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juvenal

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Journal Articles
Classical Antiquity (2019) 38 (2): 250–274.
Published: 01 October 2019
...Michael Ritter The implications of the persona theory pose a problem for the interpretation of Juvenal's early satires, because it presents the satirist as intent on nullifying his didactic stances. This leaves us with an unsatisfactory conclusion that excises Juvenal's persistent treatment of...
Journal Articles
Classical Antiquity (1972) 5: 227–240.
Published: 01 January 1972
...Kenneth Weisinger Copyright 1972 The Regents of the University of California [Footnotes] 1 Otto Ribbeck, Der echte und der unechte Juvenal (Berlin 1865) 83. 2 John D. Lewis, Juvenal, ed. by Lewis (London 1882) 448. 3 Ibid. 4 Andreas Weidner, Juvenal, ed. by Weidner...
Journal Articles
Classical Antiquity (1970) 3: 1–34.
Published: 01 January 1970
..., and 11.7.7. 31 Juvenal alludes to the same point in 6.87, 10.81, and 11.53 and 197. 32 Cicero Ad fam. 7.1 Pliny Epist. 9.6. 33 Martial 2.14.12. 34 Horace S. 2.6.63 Ovid Met. 15.75ff. 37 R. Marache, "Rhétorique et humour chez Juvénal," Hommages à Jean Bayet (Brussels 1964...
Journal Articles
Classical Antiquity (1979) 12: 283–303.
Published: 01 January 1979
...David Sweet Copyright 1981 The Regents of the University of California Notes 1 G. Highet, Juvenal the Satirist (Oxford 1954) 256-257 W. S. Anderson, "Studies in Book I of Juvenal," YCS 15 (1957) 68-71 M. Coffey, "Juvenal Report for the Years 1941-1961," Lustrum 8 (1963) 206. 2...
Journal Articles
Classical Antiquity (2013) 32 (1): 1–34.
Published: 01 April 2013
.... The article ends with the comparandum of the first satire of Tacitus's near contemporary, Juvenal, suggesting that, in the case of these works that can look with hindsight on the social and political past of the Early Empire, their modes of transmission and reception may be politically determined (e.g...
Journal Articles
Classical Antiquity (2019) 38 (2): 217–249.
Published: 01 October 2019
Journal Articles
Classical Antiquity (2019) 38 (1): 91–140.
Published: 01 April 2019
Journal Articles
Classical Antiquity (2019) 38 (1): 2–35.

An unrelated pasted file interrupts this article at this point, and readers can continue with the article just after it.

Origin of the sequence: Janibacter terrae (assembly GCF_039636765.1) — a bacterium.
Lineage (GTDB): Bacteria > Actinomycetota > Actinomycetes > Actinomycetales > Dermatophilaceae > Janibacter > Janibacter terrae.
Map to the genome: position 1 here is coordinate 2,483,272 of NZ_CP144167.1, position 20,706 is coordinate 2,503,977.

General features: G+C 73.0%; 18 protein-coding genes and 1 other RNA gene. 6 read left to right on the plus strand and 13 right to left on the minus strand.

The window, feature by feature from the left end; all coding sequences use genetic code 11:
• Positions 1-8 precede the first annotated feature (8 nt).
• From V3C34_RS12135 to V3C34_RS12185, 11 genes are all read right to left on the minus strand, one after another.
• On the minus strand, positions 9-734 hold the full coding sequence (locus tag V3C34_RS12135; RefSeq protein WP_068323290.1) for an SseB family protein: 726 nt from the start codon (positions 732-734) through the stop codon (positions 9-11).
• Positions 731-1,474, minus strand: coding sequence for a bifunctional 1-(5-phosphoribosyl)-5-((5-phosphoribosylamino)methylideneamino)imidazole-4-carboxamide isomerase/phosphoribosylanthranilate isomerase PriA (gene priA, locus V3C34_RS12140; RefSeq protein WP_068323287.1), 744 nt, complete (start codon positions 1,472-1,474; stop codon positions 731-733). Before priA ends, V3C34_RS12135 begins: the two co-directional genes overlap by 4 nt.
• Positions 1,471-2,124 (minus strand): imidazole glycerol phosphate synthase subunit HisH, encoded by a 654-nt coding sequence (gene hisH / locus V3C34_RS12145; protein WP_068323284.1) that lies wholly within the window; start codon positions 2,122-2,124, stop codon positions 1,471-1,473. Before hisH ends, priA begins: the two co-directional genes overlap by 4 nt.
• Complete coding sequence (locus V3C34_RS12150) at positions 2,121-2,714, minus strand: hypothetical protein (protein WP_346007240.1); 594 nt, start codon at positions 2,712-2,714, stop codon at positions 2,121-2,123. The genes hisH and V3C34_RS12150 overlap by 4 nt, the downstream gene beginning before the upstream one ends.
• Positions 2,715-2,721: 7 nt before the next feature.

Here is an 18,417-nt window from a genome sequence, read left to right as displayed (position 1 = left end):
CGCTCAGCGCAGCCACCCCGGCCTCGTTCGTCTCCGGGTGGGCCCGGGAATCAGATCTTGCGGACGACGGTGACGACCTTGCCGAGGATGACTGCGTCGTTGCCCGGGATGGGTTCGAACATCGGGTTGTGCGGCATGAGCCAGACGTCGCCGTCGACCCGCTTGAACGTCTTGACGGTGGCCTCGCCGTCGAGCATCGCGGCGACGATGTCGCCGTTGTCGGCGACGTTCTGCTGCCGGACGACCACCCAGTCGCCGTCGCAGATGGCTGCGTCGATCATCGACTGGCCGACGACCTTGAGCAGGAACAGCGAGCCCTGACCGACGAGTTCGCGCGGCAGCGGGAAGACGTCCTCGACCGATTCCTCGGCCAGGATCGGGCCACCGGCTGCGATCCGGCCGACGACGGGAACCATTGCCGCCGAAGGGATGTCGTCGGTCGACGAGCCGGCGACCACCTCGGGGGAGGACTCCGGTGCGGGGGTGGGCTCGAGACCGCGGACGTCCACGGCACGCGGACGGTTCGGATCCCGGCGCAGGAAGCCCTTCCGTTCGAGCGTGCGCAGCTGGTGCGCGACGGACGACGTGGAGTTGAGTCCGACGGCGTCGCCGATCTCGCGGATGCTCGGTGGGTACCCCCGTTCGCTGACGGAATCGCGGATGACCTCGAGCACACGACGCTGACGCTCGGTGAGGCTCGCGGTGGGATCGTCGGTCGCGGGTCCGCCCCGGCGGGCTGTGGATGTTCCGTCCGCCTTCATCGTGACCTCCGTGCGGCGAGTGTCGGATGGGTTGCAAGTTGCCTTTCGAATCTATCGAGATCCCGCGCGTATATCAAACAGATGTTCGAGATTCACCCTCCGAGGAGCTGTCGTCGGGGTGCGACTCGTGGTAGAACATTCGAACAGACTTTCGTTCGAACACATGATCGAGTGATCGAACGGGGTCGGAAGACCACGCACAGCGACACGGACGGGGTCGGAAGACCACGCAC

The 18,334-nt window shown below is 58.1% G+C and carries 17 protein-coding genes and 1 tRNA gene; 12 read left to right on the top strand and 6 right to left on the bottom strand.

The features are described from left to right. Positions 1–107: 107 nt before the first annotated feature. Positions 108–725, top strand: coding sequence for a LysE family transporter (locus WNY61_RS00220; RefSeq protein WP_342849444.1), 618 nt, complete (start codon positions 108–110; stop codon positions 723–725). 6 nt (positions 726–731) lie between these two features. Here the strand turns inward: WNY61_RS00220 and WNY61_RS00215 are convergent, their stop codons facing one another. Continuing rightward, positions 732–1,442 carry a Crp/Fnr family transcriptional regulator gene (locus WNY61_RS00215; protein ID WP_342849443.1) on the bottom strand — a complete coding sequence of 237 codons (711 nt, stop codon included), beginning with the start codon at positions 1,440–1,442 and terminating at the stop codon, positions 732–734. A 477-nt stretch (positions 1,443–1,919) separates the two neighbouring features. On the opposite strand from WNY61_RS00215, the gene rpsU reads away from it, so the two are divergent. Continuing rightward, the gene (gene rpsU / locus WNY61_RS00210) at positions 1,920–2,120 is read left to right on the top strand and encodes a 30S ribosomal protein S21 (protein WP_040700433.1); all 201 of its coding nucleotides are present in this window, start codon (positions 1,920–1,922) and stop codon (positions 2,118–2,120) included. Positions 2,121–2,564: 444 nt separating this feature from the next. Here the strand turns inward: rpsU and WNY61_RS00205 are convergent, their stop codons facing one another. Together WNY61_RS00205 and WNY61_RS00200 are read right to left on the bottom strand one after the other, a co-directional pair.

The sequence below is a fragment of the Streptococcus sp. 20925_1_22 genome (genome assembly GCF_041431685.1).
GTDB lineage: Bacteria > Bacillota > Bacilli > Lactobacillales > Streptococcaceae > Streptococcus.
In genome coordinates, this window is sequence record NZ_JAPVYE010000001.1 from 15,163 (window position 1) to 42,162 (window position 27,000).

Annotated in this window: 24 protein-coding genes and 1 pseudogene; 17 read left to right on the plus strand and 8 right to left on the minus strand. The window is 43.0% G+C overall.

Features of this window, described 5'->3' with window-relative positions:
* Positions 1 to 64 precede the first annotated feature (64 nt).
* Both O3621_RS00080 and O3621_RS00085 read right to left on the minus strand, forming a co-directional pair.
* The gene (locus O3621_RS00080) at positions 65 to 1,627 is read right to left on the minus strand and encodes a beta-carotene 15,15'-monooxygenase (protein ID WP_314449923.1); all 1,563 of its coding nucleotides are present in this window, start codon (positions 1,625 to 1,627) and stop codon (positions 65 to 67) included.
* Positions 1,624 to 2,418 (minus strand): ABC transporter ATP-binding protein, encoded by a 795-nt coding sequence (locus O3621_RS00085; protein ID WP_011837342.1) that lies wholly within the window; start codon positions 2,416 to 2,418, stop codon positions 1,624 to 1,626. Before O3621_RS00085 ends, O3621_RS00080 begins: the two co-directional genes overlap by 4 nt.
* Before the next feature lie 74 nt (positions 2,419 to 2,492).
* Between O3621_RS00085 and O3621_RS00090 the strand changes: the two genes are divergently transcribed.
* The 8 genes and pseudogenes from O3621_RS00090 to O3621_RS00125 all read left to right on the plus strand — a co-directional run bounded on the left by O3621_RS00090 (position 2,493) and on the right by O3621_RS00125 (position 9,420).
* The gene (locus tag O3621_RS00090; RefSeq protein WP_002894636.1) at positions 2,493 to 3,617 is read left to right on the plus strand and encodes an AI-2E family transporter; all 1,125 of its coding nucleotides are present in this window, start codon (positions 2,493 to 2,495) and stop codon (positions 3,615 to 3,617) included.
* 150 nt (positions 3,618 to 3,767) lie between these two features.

Published: 01 April 2019
Journal Articles
Classical Antiquity (2019) 38 (1): 58–90.
Published: 01 April 2019
Journal Articles
Classical Antiquity (2000) 19 (1): 138–179.
Published: 01 April 2000
... public performance. Critics of the recitatio such as Horace, Persius, Petronius and Juvenal represent it as an informal and popular event that panders to public taste and incurs infamy. These critics charge that the epic recital has an effeminizing effect both on the recitator and on his audience, a...
Journal Articles
Classical Antiquity (2018) 37 (2): 351–378.
Published: 01 October 2018
Journal Articles
Classical Antiquity (2016) 35 (2): 215–246.
Published: 01 October 2016
... discourse, one that identifies traffic with the fertility of the city and its ability to reproduce Roman citizens. In his third satire, Juvenal has his friend Umbricius mouth a lengthy tirade on the crushing burdens of urban life, before departing for good from the ancient world s biggest metropolis...
Journal Articles
Classical Antiquity (2016) 35 (1): 45–85.
Published: 01 April 2016
Journal Articles
Classical Antiquity (2015) 34 (2): 296–321.
Published: 01 October 2015
... seem to have stuck especially in memory, so much so that Pliny brings up Curius and his turnips in a section on radishes, making the very good point that Curius was no radish-eater,33 and Athenaeus seems to believe that Curius ate nothing but turnips!34 Juvenal s evocation of Curius remembers him for...
Journal Articles
Classical Antiquity (2015) 34 (1): 183–208.
Published: 01 April 2015
Journal Articles
Classical Antiquity (2014) 33 (1): 174–226.
Published: 01 April 2014
Journal Articles
Classical Antiquity (2013) 32 (2): 322–377.
Published: 01 October 2013
..., Aethiopicus), reappears in all the major Latin poets from Lucilius to Juvenal and Statius. As late as the first century ce, Silius Italicus could still refer to Aethiopes utrique (Punica 3.265); the elder Pliny indicates, however, that such a usage, while generically still apposite for epic, was...
Journal Articles
Classical Antiquity (2013) 32 (2): 243–282.
Published: 01 October 2013
.... Serm. 1.6.38 44, Tibull. 2.5.39, Propertius, Persius, Juvenal) the abrupt intrusion of new speakers is both detectable and contestable. Note Fraenkel 1957: 428n.1 on Hor. C. 4.4.73 If a change of speaker took place after 72, how was the reader to realize it at a time when there existed no quotation...
Journal Articles
Classical Antiquity (2013) 32 (1): 176–199.
Published: 01 April 2013
Journal Articles
Classical Antiquity (2012) 31 (2): 256–292.
Published: 01 October 2012